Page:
My problem is with the producers making these casting decisions, not with the actors themselves. Eddie Redmayne certainly has said all the right things in interviews, Jared Leto less so.
            Disabled characters are a different matter as depending upon the profundity of the disability being portrayed, a person with that disability may not have the capacity to perform the role – reciting lines, emotional range etc. No such limitation exists in trans or cis women, or people of colour for that matter.
            I definitely think Daniel Day Lewis should not have been cast as a native American, there’s no justification for that. It’s just Hollywood airbrushing, like having a person of white European playing the middle eastern man Jesus.

            Liked by 1 person

          • But blacking up to ridicule is different to eg Caroline Cossey playing a cisgender women. I agree (to an extent) re the sexism on display in some drag acts. I have never seen a pantomime so I can’t comment on that art form. As I pointed out though I think most women see a distinct difference between transgender people and drag queens. Different things really and my point is that this is different to the blacking up that was done to denigrate. Thanks for opening the other side of the debate.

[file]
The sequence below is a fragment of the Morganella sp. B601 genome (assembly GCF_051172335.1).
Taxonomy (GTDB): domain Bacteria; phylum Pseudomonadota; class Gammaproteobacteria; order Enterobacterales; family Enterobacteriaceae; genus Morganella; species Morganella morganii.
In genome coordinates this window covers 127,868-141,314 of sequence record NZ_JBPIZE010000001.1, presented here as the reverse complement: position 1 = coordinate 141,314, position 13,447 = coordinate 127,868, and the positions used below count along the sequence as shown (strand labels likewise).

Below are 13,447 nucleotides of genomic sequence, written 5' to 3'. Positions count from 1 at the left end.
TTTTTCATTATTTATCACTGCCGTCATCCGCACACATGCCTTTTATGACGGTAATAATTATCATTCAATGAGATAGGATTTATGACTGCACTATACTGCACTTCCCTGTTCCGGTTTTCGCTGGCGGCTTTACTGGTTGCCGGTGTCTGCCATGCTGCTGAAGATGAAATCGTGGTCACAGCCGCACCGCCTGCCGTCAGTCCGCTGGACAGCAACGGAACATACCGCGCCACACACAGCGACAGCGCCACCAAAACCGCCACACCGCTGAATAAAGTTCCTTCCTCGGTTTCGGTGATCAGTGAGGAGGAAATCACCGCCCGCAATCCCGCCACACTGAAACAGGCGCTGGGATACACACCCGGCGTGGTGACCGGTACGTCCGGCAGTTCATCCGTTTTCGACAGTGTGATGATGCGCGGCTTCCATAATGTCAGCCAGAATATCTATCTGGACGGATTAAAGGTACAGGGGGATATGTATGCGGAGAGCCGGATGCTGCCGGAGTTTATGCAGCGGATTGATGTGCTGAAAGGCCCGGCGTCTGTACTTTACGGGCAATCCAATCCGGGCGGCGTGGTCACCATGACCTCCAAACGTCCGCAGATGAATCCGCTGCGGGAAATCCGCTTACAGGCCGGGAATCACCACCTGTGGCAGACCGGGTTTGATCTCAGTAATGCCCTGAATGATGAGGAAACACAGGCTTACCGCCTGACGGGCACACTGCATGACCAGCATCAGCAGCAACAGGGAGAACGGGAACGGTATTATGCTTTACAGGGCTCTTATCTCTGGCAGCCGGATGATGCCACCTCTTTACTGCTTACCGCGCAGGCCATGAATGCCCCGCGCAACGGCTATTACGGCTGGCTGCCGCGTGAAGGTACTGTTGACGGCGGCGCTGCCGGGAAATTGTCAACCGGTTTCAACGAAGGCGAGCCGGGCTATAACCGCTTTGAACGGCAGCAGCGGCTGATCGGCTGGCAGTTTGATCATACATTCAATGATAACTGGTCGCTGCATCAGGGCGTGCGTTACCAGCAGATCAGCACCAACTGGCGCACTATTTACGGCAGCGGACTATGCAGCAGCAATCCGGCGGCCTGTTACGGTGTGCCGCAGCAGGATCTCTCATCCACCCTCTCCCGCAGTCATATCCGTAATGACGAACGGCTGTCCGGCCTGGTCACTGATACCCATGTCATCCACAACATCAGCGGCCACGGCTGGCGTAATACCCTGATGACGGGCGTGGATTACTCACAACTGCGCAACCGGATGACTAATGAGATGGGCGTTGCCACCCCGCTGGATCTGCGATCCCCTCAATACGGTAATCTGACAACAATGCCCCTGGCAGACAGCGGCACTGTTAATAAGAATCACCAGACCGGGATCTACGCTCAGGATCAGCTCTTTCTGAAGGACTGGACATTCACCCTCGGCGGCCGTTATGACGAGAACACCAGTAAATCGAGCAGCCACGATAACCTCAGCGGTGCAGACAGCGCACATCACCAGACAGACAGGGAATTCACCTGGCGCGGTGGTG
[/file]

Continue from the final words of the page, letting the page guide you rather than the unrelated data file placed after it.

4. I have not seen the movie. As I understand it the movie tells of the first Human to undergo SRS. In this case the ‘transition” of a Human male gender to a Human female gender. It’s a movie requiring actors. I don’t know what the hub bub is about. It is not as if this is fiction. Personally, I like the actor. From what trailers for the movie I have seen, it looks to be visually pleasing as well. It is entertainment. It is a dramatization of the historical record. It is also pretty good marketing genius and timing. I wonder, why complain about an actor? Why not complain about people exploiting the entire transgender community just to make a buck? Or is it the realization that at this moment in time, being offended is the order of the day. If I were in marketing I’d exploit that to the max. When it comes to the “$” all publicity is good publicity. I suspect the professionals responsible for the marketing of “The Danish Girl” are well aware of this concept. We know just how far the information age has tunneled into the back of our craniums. A movie comes out that deals with a topic currently rampant in social media, the news, and politics. Imagine that. When do we hear the complaints about calling it “The Danish GIrl” instead of the “Danish Woman”, I mean come on, think of the children! 🙂 see how I did that? In any case, they could have called this movie “tempest in a tea pot” since it represents a single, prototypical individual that shows us, science can sometimes do magic! 🙂 That people are amazing. That the essence of our Humanity has nothing to do with it’s wrapper. But I want to see the movie. I just adore her hair!

    Liked by 1 person

  5. As long as it’s believable and tasteful, I don’t care who plays the part. I think some cis men could play a trans woman well, and some could not. I will not exclude anyone purely based on a gender expectation… that seems almost hypocritical to me. I suppose the same logic applies with disabled persons, just do it well. And what would you do with a character that becomes disabled mid-story like Lt. Dan in Forrest Gump? Switch to a truly disabled actor??

    Liked by 2 people